b) In the absence of strict proof I submit that the Claimant was committing an offence by displaying their signs and therefore no contract could have been entered into between the driver and the Claimant.
    c) Inadequate signs incapable of binding the driver - this distinguishes this case from the Beavis case:
    (i) Sporadic and illegible (charge not prominent nor large lettering) of site/entrance signage - breach of the POFA 2012 Schedule 4 and the BPA Code of Practice and no contract formed to pay any clearly stated sum.
    (ii) Non existent ANPR 'data use' signage - breach of ICO rules and the BPA Code of Practice.
    (iii) It is believed the signage was not lit and any terms were not transparent or legible; this is an unfair contract, not agreed by the driver and contrary to the Consumer Rights Act 2015 in requiring a huge inflated sum as 'compensation' from by an authorised party using the premises as intended.
    (iv) No promise was made by the driver that could constitute consideration because there was no offer known nor accepted. No consideration flowed from the Claimant.
    (v) The signs are believed to have no mention of any debt collection additional charge, which cannot form part of any alleged contract.

    d) BPA CoP breaches - this distinguishes this case from the Beavis case:
    (i) the signs were not compliant in terms of the font size, lighting or positioning.
    (ii) the sum pursued exceeds £100.
    (iii) there is/was no compliant landowner contract.

    7. No standing - this distinguishes this case from the Beavis case:
    It is believed Civil Enforcement do not hold a legitimate contract at this car park. As an agent, the Claimant has no legal right to bring such a claim in their name, which should be in the name of the landowner.

    8. The Beavis case confirmed the fact that, if it is a matter of trespass (not breach of any contract), a parking firm has no standing as a non-landowner to pursue even nominal damages.

    9. The charge is an unenforceable penalty based upon a lack of commercial justification. The Beavis case confirmed that the penalty rule is certainly engaged in any case of a private parking charge and was only disengaged due to the unique circumstances of that case, which do not resemble this claim.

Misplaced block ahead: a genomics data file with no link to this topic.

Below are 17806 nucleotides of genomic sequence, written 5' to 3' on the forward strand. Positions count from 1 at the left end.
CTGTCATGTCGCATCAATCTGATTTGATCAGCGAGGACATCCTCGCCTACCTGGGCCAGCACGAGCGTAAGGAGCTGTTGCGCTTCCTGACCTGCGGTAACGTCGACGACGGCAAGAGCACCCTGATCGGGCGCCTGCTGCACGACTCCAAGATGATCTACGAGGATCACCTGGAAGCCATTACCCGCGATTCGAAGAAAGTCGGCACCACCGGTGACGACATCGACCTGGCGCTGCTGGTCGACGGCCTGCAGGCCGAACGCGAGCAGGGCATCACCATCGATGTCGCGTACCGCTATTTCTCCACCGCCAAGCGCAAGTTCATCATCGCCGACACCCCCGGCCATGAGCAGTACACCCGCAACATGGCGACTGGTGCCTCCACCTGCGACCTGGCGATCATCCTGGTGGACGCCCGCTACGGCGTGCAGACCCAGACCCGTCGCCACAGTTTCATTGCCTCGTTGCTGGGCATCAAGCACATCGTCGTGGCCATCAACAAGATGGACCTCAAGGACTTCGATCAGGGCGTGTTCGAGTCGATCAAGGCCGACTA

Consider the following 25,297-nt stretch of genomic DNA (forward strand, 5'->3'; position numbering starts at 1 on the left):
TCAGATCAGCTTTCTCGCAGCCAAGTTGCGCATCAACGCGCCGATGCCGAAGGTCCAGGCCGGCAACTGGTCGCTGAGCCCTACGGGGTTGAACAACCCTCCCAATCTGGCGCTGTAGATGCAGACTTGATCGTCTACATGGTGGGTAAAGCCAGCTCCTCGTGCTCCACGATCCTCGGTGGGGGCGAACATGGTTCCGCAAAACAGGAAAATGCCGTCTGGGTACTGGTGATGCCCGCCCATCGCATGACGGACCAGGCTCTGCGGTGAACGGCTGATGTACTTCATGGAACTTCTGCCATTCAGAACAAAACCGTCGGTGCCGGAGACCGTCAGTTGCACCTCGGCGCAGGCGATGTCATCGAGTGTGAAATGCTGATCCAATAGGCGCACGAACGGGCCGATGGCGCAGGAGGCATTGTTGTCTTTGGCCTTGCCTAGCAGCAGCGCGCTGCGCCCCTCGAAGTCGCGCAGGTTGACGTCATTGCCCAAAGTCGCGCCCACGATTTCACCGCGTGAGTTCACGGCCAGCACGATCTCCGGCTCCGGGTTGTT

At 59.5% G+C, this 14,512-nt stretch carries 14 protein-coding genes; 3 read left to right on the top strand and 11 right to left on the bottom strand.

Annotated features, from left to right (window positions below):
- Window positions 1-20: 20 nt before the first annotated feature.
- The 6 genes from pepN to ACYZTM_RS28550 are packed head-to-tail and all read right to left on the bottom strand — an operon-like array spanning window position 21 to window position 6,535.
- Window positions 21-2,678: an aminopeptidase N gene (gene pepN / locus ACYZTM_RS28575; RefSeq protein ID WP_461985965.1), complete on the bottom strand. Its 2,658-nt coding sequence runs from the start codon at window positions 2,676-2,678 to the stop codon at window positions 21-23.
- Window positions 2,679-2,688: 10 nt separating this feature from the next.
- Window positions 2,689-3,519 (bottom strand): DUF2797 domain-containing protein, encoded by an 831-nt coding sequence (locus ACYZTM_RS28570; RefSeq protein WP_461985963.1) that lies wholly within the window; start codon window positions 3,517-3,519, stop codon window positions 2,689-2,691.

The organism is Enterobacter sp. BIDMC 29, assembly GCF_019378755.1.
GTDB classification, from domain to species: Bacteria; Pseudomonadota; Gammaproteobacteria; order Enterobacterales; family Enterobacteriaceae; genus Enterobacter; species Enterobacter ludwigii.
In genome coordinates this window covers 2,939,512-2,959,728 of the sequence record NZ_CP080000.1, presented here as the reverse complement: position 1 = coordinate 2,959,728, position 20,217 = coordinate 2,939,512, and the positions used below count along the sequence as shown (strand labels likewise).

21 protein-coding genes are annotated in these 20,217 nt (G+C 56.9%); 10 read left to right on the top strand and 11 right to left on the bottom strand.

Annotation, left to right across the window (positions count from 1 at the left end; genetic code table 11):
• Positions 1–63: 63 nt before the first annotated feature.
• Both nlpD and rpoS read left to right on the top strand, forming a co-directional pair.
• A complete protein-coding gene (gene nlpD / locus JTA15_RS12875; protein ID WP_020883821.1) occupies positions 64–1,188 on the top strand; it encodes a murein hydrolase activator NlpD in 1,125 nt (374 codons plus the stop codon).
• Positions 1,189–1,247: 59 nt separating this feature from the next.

10. The Defendant has reasonable belief that the Claimant sent a letter claiming to be a final letter before court action, but then instead sent this to more debt collectors. As such the Claimants have artificially inflated the claim value by claiming to involve further debt collectors, the Defendant puts the Claimant to strict proof that all claimed costs were invoiced and paid

    11. Due to the length of time, the Defendant has little to no recollection of the day in question. It would not be reasonable to expect a registered keepers representative to be able to recall the potential driver(s) of the vehicle over 18 months later. In any case, there is no such obligation in law and this was confirmed in the POPLA Annual Report 2015 by parking expert barrister and Lead Adjudicator, Henry Greenslade, who also clarified the fact that registered keeper can only be held liable under the POFA Schedule 4 and not by presumption or any other legal argument.

    The Defendant denies any liability whatsoever to the Claimant in any matter and asks the Court to note that the Claimant has:

    a) failed to disclose any cause of action in the incorrectly filed Claim Form issued on 16th Feb 2018.

    b) Sent a template, well-known to be generic cut and paste 'Particulars' of claim relying on irrelevant case law (Beavis) which ignores the fact that this Claimant cannot hold registered keepers liable in law, due to their own choice of non-POFA documentation.

    c) failed to issue a compliant notice to keeper within 14 days under Schedule 4 of the Protection of Freedoms Act 2012 such that Claimant is unable to hold the company liable under the strict ‘keeper liability’ provisions.
    The vague Particulars of Claim disclose no clear cause of action. The court is invited to strike out the claim of its own volition as having no merit and no reasonable prospects of success.

    I confirm that the above facts and statements are true to the best of my knowledge and recollection.
    Last edited by tonkasdog; 12-03-2018 at 9:46 PM.
    • Coupon-mad
    • By Coupon-mad 12th Mar 18, 9:30 PM
    • 57,473 Posts
    • 71,064 Thanks
    Coupon-mad
    Remove the court claim number and the company name, urgent!

    The heading should just be 'DEFENCE'

    There is lots of repetition there. Cut it down, tons of waffle! Greenslade mentioned twice...

    And please please please spare us the same rubbishy bit we KEEP telling people not to use:

    http://forums.moneysavingexpert.com/showthread.php?p=73943093#post73943093


    Make your your company complies:
    Where a document is to be verified on behalf of a company or other corporation... the statement of truth must be signed by a person holding a senior position in the company or corporation. That person must state the office or position held.
    PRIVATE PCN? DON'T PAY BUT DO NOT IGNORE IT TWO Clicks needed for advice: